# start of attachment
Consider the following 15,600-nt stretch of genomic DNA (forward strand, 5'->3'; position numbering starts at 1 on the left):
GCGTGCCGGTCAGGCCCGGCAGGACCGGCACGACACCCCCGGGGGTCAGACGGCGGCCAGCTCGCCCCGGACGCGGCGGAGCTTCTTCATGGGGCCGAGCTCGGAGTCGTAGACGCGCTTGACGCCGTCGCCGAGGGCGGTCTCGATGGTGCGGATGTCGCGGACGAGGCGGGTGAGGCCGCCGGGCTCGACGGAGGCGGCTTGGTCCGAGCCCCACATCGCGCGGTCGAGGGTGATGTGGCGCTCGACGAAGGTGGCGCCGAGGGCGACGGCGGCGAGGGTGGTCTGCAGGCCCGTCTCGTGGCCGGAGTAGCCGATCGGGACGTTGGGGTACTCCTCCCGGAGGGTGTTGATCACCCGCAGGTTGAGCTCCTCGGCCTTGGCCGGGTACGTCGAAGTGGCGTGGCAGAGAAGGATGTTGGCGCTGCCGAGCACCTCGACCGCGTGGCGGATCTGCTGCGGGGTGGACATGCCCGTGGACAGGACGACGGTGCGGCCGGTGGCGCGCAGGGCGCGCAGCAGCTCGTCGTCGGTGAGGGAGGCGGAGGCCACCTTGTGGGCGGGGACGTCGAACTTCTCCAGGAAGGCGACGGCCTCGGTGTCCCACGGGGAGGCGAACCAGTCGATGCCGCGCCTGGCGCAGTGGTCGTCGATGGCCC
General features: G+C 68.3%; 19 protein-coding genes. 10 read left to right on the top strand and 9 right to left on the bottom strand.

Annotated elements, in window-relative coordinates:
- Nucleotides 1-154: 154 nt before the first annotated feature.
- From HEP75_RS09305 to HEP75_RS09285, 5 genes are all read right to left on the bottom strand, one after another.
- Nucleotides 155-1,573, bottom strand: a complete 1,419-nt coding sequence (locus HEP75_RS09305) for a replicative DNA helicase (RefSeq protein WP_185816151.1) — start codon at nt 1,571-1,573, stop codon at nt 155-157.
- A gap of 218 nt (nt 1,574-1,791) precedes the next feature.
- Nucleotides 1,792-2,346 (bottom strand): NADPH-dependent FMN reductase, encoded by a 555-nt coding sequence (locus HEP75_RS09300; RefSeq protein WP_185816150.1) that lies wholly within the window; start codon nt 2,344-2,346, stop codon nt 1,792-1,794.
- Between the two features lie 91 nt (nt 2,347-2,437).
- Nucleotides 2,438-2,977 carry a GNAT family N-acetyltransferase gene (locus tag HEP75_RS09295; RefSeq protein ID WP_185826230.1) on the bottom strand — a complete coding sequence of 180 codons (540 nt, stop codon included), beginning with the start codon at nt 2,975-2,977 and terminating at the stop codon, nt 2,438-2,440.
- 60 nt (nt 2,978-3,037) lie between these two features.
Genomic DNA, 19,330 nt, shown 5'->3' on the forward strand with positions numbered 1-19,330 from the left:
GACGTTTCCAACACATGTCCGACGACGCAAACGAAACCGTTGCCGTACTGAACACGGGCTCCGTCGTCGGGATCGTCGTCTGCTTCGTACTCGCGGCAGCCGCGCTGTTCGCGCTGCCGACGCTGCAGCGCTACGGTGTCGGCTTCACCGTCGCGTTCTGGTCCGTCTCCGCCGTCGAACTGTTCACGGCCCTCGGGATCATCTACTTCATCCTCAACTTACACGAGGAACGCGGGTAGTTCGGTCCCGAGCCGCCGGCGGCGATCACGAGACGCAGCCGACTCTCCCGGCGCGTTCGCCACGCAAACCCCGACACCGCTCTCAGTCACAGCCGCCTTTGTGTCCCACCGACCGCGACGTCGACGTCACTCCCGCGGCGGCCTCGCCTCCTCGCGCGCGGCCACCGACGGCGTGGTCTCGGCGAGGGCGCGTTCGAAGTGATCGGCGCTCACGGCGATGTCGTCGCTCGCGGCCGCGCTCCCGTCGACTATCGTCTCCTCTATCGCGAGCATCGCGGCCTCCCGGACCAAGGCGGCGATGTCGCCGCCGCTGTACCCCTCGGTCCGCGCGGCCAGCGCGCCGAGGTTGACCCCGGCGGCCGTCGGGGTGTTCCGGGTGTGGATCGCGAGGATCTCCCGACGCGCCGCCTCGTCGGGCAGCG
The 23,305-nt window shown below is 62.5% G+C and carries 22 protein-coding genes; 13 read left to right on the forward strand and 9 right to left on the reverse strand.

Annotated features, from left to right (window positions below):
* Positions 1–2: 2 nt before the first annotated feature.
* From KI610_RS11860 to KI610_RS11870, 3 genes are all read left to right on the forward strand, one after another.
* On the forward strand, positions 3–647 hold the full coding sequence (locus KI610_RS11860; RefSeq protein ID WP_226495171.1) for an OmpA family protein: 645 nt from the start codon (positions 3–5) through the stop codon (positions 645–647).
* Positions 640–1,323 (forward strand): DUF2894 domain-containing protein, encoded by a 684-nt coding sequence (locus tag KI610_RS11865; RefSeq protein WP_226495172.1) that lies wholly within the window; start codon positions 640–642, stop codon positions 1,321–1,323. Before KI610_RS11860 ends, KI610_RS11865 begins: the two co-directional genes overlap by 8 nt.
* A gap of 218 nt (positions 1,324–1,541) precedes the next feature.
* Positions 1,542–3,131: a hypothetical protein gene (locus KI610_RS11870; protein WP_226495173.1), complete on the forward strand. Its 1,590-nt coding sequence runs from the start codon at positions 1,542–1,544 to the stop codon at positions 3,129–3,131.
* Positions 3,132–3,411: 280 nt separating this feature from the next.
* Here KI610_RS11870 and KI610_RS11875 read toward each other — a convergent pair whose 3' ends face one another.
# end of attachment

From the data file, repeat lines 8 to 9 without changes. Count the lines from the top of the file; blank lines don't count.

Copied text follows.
- A gap of 218 nt (nt 1,574-1,791) precedes the next feature.
- Nucleotides 1,792-2,346 (bottom strand): NADPH-dependent FMN reductase, encoded by a 555-nt coding sequence (locus HEP75_RS09300; RefSeq protein WP_185816150.1) that lies wholly within the window; start codon nt 2,344-2,346, stop codon nt 1,792-1,794.